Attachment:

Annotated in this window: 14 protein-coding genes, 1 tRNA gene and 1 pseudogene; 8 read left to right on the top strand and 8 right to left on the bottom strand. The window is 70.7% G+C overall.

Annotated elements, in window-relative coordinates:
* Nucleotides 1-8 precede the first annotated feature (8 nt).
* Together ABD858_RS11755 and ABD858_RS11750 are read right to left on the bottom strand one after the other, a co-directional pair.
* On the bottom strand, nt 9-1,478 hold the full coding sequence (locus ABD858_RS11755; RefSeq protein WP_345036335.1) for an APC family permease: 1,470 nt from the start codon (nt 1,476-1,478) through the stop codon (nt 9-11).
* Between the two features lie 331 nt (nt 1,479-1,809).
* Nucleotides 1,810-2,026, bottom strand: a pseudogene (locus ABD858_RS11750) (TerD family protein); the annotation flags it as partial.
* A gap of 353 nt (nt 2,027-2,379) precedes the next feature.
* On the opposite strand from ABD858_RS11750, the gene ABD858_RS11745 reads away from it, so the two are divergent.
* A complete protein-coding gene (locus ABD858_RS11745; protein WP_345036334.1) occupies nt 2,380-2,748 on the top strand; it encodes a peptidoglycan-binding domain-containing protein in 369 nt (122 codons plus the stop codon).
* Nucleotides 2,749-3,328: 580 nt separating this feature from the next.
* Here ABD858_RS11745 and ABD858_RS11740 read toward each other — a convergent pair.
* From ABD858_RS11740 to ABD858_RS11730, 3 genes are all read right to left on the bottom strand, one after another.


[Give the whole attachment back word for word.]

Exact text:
Annotated in this window: 14 protein-coding genes, 1 tRNA gene and 1 pseudogene; 8 read left to right on the top strand and 8 right to left on the bottom strand. The window is 70.7% G+C overall.

Annotated elements, in window-relative coordinates:
* Nucleotides 1-8 precede the first annotated feature (8 nt).
* Together ABD858_RS11755 and ABD858_RS11750 are read right to left on the bottom strand one after the other, a co-directional pair.
* On the bottom strand, nt 9-1,478 hold the full coding sequence (locus ABD858_RS11755; RefSeq protein WP_345036335.1) for an APC family permease: 1,470 nt from the start codon (nt 1,476-1,478) through the stop codon (nt 9-11).
* Between the two features lie 331 nt (nt 1,479-1,809).
* Nucleotides 1,810-2,026, bottom strand: a pseudogene (locus ABD858_RS11750) (TerD family protein); the annotation flags it as partial.
* A gap of 353 nt (nt 2,027-2,379) precedes the next feature.
* On the opposite strand from ABD858_RS11750, the gene ABD858_RS11745 reads away from it, so the two are divergent.
* A complete protein-coding gene (locus ABD858_RS11745; protein WP_345036334.1) occupies nt 2,380-2,748 on the top strand; it encodes a peptidoglycan-binding domain-containing protein in 369 nt (122 codons plus the stop codon).
* Nucleotides 2,749-3,328: 580 nt separating this feature from the next.
* Here ABD858_RS11745 and ABD858_RS11740 read toward each other — a convergent pair.
* From ABD858_RS11740 to ABD858_RS11730, 3 genes are all read right to left on the bottom strand, one after another.